Arunachal Pradesh is the last outpost in India. Bordering Tibet and Yunnan in the Northeast this place has really a feel of being the end of th world. I have hardly ever seen a place in the Himalayas so untouched from man as it is in Arunachal Pradesh.

The tribes are more Tibetan-Burmese much more than Indian, therefore you don´t feel very much that you are in India. The whole province is mountainous and the mountains basically are part of the Himalayas even if you don´t see the Snow capped mountains.

Access is fairly difficult as it is in most provinces in the Northeast. The permit takes ages and you have to be on an organised tour sometimes even with a military escort.

We didn´t feel threatened at any time and had no bad experience with the people at all. The tribes in this area really still live in a fairly intact communal live but are mostly dressed in a western sort of style. But as further east you go the less developed and traditional are the people.

The most interesting tribes are the Apa-Tani. The women uniquely getting a piece of wood in their nose once they are married. Yes and the purpose is to make them ugly…..they want that….and  yes they are! Nowadays you find mostly old women having that for the young ones this seems to be not the uptodate fashion. Well it looks defintely interesting…. at least when you don´t need to marry one of these women.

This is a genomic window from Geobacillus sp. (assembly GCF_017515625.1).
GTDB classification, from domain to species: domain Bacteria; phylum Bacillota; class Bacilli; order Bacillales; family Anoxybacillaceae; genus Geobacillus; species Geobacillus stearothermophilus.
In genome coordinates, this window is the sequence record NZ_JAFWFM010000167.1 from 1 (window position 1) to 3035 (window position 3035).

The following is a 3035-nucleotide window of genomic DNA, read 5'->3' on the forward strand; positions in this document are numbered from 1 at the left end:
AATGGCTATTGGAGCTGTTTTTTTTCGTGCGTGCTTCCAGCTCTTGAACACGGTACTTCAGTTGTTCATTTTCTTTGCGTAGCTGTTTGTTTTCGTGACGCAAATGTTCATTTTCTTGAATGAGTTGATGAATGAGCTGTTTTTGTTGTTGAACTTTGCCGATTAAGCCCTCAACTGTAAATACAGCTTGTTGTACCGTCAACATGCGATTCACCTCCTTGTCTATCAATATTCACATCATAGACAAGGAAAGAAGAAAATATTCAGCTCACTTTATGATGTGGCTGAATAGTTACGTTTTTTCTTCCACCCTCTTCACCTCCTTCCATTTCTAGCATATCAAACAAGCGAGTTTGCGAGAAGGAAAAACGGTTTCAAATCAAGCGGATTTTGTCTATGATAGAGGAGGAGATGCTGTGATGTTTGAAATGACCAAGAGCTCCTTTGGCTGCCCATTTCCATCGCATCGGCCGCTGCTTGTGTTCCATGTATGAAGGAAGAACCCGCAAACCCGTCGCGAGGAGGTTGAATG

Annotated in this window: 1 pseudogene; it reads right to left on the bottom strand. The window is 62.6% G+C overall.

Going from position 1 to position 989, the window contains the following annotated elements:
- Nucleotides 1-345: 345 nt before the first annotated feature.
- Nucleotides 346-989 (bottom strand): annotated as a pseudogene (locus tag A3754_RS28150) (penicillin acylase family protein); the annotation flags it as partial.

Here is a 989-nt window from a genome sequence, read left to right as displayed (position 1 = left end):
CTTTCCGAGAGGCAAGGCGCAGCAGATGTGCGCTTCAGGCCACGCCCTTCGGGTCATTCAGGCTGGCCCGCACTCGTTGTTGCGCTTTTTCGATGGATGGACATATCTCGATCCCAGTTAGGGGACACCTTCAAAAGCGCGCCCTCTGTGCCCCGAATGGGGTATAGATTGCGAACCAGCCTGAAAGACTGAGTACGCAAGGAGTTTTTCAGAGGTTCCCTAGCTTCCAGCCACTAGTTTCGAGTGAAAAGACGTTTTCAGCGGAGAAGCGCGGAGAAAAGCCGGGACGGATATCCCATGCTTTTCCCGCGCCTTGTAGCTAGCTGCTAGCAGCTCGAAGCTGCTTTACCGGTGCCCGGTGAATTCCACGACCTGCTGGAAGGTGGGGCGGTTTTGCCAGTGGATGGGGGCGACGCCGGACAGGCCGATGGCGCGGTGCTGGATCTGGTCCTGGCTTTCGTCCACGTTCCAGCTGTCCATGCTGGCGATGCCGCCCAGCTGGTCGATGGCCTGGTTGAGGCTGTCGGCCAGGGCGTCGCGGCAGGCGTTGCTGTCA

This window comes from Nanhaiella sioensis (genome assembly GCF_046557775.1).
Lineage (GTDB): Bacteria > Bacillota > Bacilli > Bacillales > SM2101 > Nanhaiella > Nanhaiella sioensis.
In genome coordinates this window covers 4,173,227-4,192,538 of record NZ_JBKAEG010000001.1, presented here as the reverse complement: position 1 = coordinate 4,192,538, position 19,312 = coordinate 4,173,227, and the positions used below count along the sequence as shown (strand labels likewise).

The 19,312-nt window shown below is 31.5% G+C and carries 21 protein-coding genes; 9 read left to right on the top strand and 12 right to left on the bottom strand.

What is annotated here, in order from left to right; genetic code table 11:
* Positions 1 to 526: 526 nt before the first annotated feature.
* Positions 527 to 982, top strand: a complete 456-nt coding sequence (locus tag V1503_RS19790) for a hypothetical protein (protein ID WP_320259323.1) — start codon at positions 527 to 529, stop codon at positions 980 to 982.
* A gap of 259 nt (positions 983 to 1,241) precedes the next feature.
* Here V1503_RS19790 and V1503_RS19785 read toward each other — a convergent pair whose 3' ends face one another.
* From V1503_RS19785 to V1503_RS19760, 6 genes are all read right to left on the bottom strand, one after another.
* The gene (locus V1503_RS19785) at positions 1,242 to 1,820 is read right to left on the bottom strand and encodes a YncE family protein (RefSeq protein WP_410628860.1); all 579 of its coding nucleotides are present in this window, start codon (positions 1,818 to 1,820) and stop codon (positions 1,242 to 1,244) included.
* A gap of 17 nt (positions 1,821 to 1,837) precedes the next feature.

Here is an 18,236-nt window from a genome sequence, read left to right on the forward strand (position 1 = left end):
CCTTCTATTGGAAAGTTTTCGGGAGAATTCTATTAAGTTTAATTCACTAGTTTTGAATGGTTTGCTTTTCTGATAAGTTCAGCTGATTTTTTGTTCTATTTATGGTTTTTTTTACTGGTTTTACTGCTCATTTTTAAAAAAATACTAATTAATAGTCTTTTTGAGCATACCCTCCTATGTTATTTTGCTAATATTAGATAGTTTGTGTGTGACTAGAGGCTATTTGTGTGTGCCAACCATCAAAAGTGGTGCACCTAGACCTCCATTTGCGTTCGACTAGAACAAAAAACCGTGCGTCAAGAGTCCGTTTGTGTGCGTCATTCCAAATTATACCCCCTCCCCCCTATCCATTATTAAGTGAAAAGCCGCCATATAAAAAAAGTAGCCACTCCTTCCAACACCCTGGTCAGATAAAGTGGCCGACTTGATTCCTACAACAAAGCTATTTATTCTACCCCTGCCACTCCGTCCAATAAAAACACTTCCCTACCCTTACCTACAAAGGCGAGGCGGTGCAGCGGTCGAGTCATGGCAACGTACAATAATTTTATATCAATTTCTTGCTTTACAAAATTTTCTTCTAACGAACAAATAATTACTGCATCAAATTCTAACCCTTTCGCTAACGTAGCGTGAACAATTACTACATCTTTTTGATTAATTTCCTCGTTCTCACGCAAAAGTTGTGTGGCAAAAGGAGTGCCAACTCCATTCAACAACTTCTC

At some point our car broke down, suspension break, and that in the middle of nowhere. Next village 100 km away. Well fortunately these guys can fix a car with mother nature. A guy showing a up took a piece of wood and some old tyre and for the next 10 hours we could continue with an average speed of 10km/h. Finally we made it and in the next village there was someone having a new metall suspension.

On our way back we sailed down the Brahmaputra one of the largest rivers I have ever seen. In Monsoon times the river bed is several kilometers wide whil at the time we where there we got stucked in our overloaded ferry. So we had to get off the boar and had to push the whole boat with huge ropes to get it out from the sand.

Here is a gallery with photo from this beautiful and unknown spot by Michael Runkel:


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